Coronavirus has ended the screen-time debate and the screens have won.
Nellie Bowles, who covers tech and internet culture from San Francisco for The New York Times, wrote about her losing battle with screens.
Before the coronavirus, there was something I used to worry about. It was called screen time. Perhaps you remember it.
Now I have thrown off the shackles of screen-time guilt. My television is on. My computer is open. My phone is unlocked, glittering. I want to be covered in screens. If I had a virtual reality headset nearby, I would strap it on.
The screen is my only contact with my parents, whom I miss but can’t visit because I don’t want to accidentally kill them with the virus. It brings me into happy hours with my high school friends and gives me photos of people cooking on Facebook. Was there a time I thought Facebook was bad? An artery of dangerous propaganda flooding the country’s body politic? Maybe. I can’t remember. That was a different time.
A lot of people are coming around.
Walt Mossberg, my former boss and a longtime influential tech product reviewer, deactivated his Facebook and Instagram accounts in 2018 to protest Facebook’s policies and negligence around fake news. Now, for the duration of the pandemic, he is back.
“I haven’t changed my mind about the company’s policies and actions,” Mr. Mossberg wrote on Twitter last week. “I just want to stay in touch with as many friends as possible.”
The $2 trillion relief package will help protect the needy. What happens after the crisis passes?
The emergency legislation enacted by Congress with support from Republicans and President Trump has intensified a long-running debate about whether the United States does enough in ordinary times to protect the needy.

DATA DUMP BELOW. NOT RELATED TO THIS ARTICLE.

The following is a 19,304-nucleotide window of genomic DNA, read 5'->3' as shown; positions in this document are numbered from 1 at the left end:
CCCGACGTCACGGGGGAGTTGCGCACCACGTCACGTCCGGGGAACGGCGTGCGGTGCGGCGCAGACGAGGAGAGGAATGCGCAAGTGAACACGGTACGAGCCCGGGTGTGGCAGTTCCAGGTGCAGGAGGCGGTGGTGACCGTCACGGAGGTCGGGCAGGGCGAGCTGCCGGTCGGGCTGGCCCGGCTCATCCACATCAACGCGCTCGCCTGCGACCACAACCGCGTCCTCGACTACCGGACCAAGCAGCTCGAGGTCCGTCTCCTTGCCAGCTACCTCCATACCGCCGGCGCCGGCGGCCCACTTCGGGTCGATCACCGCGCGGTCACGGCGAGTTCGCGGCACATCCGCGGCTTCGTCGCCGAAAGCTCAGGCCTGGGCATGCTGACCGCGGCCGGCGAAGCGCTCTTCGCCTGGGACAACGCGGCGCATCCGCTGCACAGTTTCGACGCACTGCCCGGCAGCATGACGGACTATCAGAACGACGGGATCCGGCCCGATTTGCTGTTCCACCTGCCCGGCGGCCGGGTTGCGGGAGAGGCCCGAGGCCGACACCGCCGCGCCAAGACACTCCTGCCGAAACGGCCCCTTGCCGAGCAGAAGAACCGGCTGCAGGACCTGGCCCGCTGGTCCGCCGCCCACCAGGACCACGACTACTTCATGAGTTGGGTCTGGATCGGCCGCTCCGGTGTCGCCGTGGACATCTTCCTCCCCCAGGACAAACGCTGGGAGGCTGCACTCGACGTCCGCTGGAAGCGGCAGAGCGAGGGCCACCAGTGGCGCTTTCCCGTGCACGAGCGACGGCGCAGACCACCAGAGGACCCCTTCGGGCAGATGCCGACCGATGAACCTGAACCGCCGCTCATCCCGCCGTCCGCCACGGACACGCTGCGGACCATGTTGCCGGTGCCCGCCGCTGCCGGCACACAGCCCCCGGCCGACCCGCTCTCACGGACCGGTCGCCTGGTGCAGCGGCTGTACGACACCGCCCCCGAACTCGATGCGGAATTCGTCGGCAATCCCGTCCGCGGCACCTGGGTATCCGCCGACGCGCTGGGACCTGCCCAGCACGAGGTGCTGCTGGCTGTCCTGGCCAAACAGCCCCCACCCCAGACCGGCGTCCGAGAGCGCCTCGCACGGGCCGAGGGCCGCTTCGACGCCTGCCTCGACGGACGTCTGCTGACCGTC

After Mr. Trump and congressional Republicans spent the last three years fighting to cut anti-poverty programs and expand work rules, their support for the emergency relief — especially in the form of directly sending people checks, usually a nonstarter in American politics — is a significant reversal of their effort to shrink the safety net.
Those who support more government help for low-income families say the crisis has revealed holes in the safety net that the needy have long understood. It is a patchwork system, largely built for good times, and offers little cash aid to people not working. It pushes the poor to find jobs, and supports many who do, but offers little protection for those without them.
Most rich countries have universal health insurance and provide a minimum cash income for families with children. The United States has neither as well as higher rates of child poverty.
And to a degree that casual observers may not understand, the Trump administration has tried both to shrink safety net programs and make eligibility for them dependent on having a job or joining a work program.
But while Republicans have agreed to emergency checks, many did so reluctantly, thinking the safety net is already too large. The $2 trillion rescue package ran into last-minute delays last week when four Senate Republicans said the temporary increase in unemployment benefits was too high and would dissuade people from working.
Conservatives say the limits on public aid are a strength of the American system, and they credit work requirements for cutting child poverty in recent years to record lows. If anything, most would go further in extending work requirements to programs where they have been limited or missing, like food stamps and Medicaid.
The economists Diane Whitmore Schanzenbach of Northwestern University and Hilary W. Hoynes of Berkeley found in 2018 that nearly all the growth in federal spending since 1990 had “gone to families with earnings, and to families with income above the poverty line.” They warned the imbalance “is likely to lead to worse outcomes” for the poorest children.
Reporting was contributed by Marc Santora, Megan Specia, Iliana Magra, Austin Ramzy, Keith Bradsher, Andrew Das, Michael D. Shear, Elian Peltier, David D. Kirkpatrick, Kate Kelly, Peter Eavis, Mujib Mashal, Matt Apuzzo and Chris Horton.